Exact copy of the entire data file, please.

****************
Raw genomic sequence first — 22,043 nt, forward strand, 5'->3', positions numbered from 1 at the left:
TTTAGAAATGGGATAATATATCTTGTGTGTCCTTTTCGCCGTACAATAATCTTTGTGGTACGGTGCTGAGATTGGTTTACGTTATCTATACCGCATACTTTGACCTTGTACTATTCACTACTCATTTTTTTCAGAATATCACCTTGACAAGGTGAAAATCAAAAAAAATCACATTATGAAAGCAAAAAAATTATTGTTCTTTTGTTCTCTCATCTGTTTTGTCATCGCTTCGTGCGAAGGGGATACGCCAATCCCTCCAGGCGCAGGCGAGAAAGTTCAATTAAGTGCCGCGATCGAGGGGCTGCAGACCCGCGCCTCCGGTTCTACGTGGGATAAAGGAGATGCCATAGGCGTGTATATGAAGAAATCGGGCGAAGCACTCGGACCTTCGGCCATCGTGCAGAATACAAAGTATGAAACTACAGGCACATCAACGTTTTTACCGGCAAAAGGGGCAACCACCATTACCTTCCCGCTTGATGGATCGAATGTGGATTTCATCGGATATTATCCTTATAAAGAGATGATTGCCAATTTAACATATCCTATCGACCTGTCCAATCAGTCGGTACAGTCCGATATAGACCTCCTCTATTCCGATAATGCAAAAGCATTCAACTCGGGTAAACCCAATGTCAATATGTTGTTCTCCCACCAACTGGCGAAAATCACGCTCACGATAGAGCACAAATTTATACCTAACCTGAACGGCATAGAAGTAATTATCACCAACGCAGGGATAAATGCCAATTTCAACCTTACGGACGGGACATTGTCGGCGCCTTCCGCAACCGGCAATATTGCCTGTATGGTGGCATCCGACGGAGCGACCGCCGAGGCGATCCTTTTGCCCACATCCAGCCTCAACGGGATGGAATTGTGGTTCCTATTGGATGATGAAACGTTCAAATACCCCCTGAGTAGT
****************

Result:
Raw genomic sequence first — 22,043 nt, forward strand, 5'->3', positions numbered from 1 at the left:
TTTAGAAATGGGATAATATATCTTGTGTGTCCTTTTCGCCGTACAATAATCTTTGTGGTACGGTGCTGAGATTGGTTTACGTTATCTATACCGCATACTTTGACCTTGTACTATTCACTACTCATTTTTTTCAGAATATCACCTTGACAAGGTGAAAATCAAAAAAAATCACATTATGAAAGCAAAAAAATTATTGTTCTTTTGTTCTCTCATCTGTTTTGTCATCGCTTCGTGCGAAGGGGATACGCCAATCCCTCCAGGCGCAGGCGAGAAAGTTCAATTAAGTGCCGCGATCGAGGGGCTGCAGACCCGCGCCTCCGGTTCTACGTGGGATAAAGGAGATGCCATAGGCGTGTATATGAAGAAATCGGGCGAAGCACTCGGACCTTCGGCCATCGTGCAGAATACAAAGTATGAAACTACAGGCACATCAACGTTTTTACCGGCAAAAGGGGCAACCACCATTACCTTCCCGCTTGATGGATCGAATGTGGATTTCATCGGATATTATCCTTATAAAGAGATGATTGCCAATTTAACATATCCTATCGACCTGTCCAATCAGTCGGTACAGTCCGATATAGACCTCCTCTATTCCGATAATGCAAAAGCATTCAACTCGGGTAAACCCAATGTCAATATGTTGTTCTCCCACCAACTGGCGAAAATCACGCTCACGATAGAGCACAAATTTATACCTAACCTGAACGGCATAGAAGTAATTATCACCAACGCAGGGATAAATGCCAATTTCAACCTTACGGACGGGACATTGTCGGCGCCTTCCGCAACCGGCAATATTGCCTGTATGGTGGCATCCGACGGAGCGACCGCCGAGGCGATCCTTTTGCCCACATCCAGCCTCAACGGGATGGAATTGTGGTTCCTATTGGATGATGAAACGTTCAAATACCCCCTGAGTAGT